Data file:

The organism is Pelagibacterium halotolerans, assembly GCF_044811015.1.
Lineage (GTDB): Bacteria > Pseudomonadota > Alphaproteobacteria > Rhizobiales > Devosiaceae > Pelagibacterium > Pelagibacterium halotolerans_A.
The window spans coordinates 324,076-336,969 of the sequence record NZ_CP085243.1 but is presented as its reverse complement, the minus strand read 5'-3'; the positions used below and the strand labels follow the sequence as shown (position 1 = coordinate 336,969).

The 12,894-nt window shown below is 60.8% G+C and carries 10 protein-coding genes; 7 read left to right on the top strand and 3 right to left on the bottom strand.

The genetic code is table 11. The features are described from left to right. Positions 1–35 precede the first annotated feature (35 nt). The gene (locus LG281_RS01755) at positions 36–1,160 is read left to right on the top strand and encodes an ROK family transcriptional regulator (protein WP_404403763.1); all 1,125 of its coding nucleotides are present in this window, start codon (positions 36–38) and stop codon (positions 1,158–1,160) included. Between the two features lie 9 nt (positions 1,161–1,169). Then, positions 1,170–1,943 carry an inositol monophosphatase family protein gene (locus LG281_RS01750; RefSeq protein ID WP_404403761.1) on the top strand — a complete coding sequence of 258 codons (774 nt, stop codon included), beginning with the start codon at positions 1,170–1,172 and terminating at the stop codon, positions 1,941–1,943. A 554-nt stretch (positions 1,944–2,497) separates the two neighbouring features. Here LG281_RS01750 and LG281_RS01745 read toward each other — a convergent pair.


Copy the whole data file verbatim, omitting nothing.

The organism is Pelagibacterium halotolerans, assembly GCF_044811015.1.
Lineage (GTDB): Bacteria > Pseudomonadota > Alphaproteobacteria > Rhizobiales > Devosiaceae > Pelagibacterium > Pelagibacterium halotolerans_A.
The window spans coordinates 324,076-336,969 of the sequence record NZ_CP085243.1 but is presented as its reverse complement, the minus strand read 5'-3'; the positions used below and the strand labels follow the sequence as shown (position 1 = coordinate 336,969).

The 12,894-nt window shown below is 60.8% G+C and carries 10 protein-coding genes; 7 read left to right on the top strand and 3 right to left on the bottom strand.

The genetic code is table 11. The features are described from left to right. Positions 1–35 precede the first annotated feature (35 nt). The gene (locus LG281_RS01755) at positions 36–1,160 is read left to right on the top strand and encodes an ROK family transcriptional regulator (protein WP_404403763.1); all 1,125 of its coding nucleotides are present in this window, start codon (positions 36–38) and stop codon (positions 1,158–1,160) included. Between the two features lie 9 nt (positions 1,161–1,169). Then, positions 1,170–1,943 carry an inositol monophosphatase family protein gene (locus LG281_RS01750; RefSeq protein ID WP_404403761.1) on the top strand — a complete coding sequence of 258 codons (774 nt, stop codon included), beginning with the start codon at positions 1,170–1,172 and terminating at the stop codon, positions 1,941–1,943. A 554-nt stretch (positions 1,944–2,497) separates the two neighbouring features. Here LG281_RS01750 and LG281_RS01745 read toward each other — a convergent pair.